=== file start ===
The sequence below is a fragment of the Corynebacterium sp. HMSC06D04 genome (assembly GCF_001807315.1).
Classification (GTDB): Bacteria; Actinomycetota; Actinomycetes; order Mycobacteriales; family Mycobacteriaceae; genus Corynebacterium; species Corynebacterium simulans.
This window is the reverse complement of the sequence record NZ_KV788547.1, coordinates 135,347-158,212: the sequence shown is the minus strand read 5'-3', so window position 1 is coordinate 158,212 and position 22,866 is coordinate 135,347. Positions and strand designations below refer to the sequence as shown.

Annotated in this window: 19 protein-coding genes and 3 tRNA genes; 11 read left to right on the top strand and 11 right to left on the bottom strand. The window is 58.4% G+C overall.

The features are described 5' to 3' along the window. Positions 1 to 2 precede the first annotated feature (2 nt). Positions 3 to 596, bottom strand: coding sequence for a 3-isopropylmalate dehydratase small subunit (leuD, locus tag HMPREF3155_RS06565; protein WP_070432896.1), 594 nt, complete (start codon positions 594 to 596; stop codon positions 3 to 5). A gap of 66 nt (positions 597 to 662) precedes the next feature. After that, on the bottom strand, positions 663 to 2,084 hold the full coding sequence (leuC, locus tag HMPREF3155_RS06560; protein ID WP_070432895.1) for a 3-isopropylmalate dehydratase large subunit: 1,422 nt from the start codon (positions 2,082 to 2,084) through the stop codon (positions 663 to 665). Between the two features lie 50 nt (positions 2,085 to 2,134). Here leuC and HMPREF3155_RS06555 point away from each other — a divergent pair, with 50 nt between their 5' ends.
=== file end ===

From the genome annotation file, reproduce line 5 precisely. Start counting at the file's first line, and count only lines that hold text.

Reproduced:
The features are described 5' to 3' along the window. Positions 1 to 2 precede the first annotated feature (2 nt). Positions 3 to 596, bottom strand: coding sequence for a 3-isopropylmalate dehydratase small subunit (leuD, locus tag HMPREF3155_RS06565; protein WP_070432896.1), 594 nt, complete (start codon positions 594 to 596; stop codon positions 3 to 5). A gap of 66 nt (positions 597 to 662) precedes the next feature. After that, on the bottom strand, positions 663 to 2,084 hold the full coding sequence (leuC, locus tag HMPREF3155_RS06560; protein ID WP_070432895.1) for a 3-isopropylmalate dehydratase large subunit: 1,422 nt from the start codon (positions 2,082 to 2,084) through the stop codon (positions 663 to 665). Between the two features lie 50 nt (positions 2,085 to 2,134). Here leuC and HMPREF3155_RS06555 point away from each other — a divergent pair, with 50 nt between their 5' ends.